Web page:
Heart of Pain, Life of War
Part Two of Two: Two Nights in Bangkok
Written by GAIL SIMONE
Pencils by ALVIN LEE & ADRIANA MELO
Inks by JACK PURCELL & JP MAYER
Colors by NEI RUFFINO
Lettering by SWANDS
Edited by JANELLE SIEGEL
Cover by ALINA URUSOV
The resolution of our little first-arc postlude is full of tension and action, kick-ass fighting, heroism, friendship, and awesomesauce.
I mentioned Alvin Lee’s pencils last review, and I repeat that they are gorgeous. His work has a sophisticated-manga-illustration* flavor which I really dig. Alas, alas. DC taunts me with amazing fill-in artists I never get to keep. Bastards.
As much as I disliked Sin’s inclusion in BoP volume 1, I like what Simone does here with reclaiming the character and the storyline from Editorial Fiat. There’s something really revolting about the disposability of child characters in comics (please see the recent stupid death of Lian Harper — BECAUSE OF REASONS!)
As lazily as women are refrigerated in comics, children are and usually more permanently since they don’t have interesting powers or team affiliations or rabid fan-bases. And while a mere girlfriend death would only have upset Roy, his child’s death has ruined the lives of a BUNCH of characters! Roy who has had his child die; Mia who will now carry the guilt of failing to save Lian + surviving herself forever; Ollie who decided to medicate with murder, thereby destroying his own life and marriage into the bargain; and Dinah whose husband committed murder, ended her marriage, and who lost her step-granddaughter and saw her beloved stepson’s life destroyed.
Whoo-hoo! That there’s some fine drama! No one EVER dies in comics, so the shock was super-shocky! And everyone knows there is just nothing else that ever upsets anyone other than the death of someone else. We couldn’t POSSIBLY move a story forward without murdering someone! IT IS THE ONLY WAY TO STORY-TELL, Y’ALL!
I mean, seriously. F*ck you, Dan Didio, you utter asshole.
SO! I’m really happy that Simone has grabbed onto the Sin story with both hands and dragged it back into the BoP wheelhouse where she can protect it. Because. Geez.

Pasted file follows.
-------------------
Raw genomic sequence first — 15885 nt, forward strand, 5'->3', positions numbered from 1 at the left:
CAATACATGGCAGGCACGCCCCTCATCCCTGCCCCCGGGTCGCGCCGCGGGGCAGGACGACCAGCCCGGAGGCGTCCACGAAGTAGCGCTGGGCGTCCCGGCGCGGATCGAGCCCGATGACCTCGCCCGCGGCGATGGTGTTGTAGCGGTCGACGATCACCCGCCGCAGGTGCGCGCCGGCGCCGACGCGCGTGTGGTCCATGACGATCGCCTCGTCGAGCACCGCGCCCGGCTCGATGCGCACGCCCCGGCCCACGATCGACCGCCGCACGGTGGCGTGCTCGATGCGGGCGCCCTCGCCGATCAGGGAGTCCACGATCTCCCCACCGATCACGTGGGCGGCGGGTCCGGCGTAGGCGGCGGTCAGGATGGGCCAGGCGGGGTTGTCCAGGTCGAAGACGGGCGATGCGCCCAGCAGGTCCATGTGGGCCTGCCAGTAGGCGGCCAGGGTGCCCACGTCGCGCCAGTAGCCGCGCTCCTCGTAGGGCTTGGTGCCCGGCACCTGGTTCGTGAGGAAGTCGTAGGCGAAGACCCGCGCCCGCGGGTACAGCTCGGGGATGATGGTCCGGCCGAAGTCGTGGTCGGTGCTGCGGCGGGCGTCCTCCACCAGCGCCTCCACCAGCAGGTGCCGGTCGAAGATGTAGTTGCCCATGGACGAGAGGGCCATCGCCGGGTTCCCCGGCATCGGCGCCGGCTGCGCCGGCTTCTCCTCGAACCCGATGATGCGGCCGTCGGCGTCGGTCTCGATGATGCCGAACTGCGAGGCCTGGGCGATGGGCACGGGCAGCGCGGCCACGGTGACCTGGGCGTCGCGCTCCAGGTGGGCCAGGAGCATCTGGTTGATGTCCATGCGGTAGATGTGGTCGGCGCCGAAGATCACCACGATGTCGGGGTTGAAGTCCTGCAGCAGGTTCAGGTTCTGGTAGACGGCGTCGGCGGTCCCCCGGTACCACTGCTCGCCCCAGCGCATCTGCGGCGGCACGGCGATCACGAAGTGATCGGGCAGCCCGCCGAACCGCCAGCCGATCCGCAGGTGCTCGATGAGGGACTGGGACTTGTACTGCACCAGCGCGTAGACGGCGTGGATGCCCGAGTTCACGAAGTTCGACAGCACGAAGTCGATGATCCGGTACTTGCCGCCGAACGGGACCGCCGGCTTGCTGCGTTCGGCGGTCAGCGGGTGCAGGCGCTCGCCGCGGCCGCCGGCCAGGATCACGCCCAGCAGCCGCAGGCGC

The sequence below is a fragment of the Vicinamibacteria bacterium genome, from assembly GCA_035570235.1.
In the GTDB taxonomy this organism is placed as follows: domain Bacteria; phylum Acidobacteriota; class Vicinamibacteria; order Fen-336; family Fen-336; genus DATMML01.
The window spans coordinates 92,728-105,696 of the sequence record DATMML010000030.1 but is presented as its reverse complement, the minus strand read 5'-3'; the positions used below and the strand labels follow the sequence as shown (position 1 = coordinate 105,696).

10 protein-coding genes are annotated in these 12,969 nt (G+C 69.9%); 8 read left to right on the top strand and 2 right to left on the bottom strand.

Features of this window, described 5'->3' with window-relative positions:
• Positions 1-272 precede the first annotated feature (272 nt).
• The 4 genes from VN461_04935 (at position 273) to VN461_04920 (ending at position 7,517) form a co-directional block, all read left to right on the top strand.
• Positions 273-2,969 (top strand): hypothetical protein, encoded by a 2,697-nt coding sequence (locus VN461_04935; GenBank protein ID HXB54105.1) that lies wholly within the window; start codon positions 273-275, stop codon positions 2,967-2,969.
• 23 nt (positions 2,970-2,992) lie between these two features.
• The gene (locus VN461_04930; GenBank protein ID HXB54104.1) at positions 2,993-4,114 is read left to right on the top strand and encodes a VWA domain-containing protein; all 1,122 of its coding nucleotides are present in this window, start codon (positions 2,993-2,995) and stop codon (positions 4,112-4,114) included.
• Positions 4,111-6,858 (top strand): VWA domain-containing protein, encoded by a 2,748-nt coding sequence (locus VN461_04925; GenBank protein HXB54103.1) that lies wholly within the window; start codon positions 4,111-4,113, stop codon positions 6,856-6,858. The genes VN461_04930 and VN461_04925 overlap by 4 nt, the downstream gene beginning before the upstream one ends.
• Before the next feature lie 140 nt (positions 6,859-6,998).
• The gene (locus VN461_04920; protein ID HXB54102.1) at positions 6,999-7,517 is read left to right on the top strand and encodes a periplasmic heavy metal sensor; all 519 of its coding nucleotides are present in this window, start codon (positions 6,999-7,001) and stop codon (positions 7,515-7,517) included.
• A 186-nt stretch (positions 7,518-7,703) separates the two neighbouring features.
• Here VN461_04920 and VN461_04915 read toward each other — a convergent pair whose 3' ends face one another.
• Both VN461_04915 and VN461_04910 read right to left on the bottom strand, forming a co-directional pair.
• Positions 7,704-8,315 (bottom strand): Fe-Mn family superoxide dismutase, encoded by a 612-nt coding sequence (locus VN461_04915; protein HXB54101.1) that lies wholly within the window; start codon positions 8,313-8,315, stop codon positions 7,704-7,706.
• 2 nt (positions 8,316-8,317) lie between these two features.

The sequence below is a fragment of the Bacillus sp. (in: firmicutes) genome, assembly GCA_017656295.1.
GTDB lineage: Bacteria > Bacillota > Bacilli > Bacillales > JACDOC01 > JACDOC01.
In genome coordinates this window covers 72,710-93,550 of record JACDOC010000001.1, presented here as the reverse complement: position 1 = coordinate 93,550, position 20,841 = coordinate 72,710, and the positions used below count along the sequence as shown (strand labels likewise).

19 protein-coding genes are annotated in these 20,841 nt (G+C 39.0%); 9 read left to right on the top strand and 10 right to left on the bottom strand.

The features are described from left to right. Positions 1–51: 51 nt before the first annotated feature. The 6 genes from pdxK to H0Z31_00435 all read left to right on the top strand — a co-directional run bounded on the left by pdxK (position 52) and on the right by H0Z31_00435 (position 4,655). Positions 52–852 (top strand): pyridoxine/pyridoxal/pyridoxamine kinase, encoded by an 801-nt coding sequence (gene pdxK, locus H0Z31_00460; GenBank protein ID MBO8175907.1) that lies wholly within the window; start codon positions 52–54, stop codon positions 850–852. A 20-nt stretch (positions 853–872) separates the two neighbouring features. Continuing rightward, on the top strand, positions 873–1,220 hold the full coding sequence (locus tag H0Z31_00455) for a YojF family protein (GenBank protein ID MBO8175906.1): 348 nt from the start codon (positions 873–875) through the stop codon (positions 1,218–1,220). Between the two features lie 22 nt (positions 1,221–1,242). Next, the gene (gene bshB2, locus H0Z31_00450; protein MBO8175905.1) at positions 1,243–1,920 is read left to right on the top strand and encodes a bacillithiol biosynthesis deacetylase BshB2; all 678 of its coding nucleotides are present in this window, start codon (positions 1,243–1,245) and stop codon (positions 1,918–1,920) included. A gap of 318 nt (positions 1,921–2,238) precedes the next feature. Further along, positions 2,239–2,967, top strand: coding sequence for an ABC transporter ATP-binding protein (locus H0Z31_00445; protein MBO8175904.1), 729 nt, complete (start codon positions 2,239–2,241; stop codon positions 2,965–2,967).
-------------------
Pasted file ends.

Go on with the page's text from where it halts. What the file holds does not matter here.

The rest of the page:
The plot moves forward overall with Oracle and the parts of her team that didn’t run off across the International Date Line regrouping after their recent upheavals, but this issue is pretty much all Canary, Huntress, and Lady Blackhawk, and it is beautiful. The deep, honest friendship between these three and especially between Dinah and Helena is genuinely moving, and the lengths they’re all willing to go to in order to protect each other and those they care about are truly heroic.
And guess what? No one had to die for them to go through honest pain and suffering. No one had to die for Helena and Dinah to deal with life-changing emotions. Yes, there was the threat of death, and there is always the fighting and bloodshed (these are all martial artists of some stripe, after all — Dinah, her adversary White Canary, and her ostensible opponent Lady Shiva all being among the best in the world), but they’re all motivated by what is important to them, by love, by honor, by desperation to prevent bad from happening.
Huntress wins the badass award this issue — no contest. Simone has done a lot of amazing character work on the cast of Birds of Prey, but it’s possible that as much as I personally adore the rehab of Black Canary, it’s what she’s done with Huntress that is the most dramatic. She took a character too often lazily written as the comics standard-issue kinda-psycho girl who always went too far and built her a character.
She didn’t dump the character’s continuity; she used it, turned it around and upside-down and inside-out until everyone could see her as a fully-fledged person, someone with depth and motivation and reasons. Granted, Greg Rucka had a hand in this transformation, too, but I think it was Simone’s work that has redefined the character from someone of questionable morals who would run away when things got rough (BoP: Manhunt) to one of the bravest, toughest, most reliable heroes in the DCU.*For those few still quick to dismiss manga with a hand-wave, the art is as varied and breathtaking — or crap — as American comics art is and I don’t want to hear any tired canards or references to “Pokemon.” Thank you.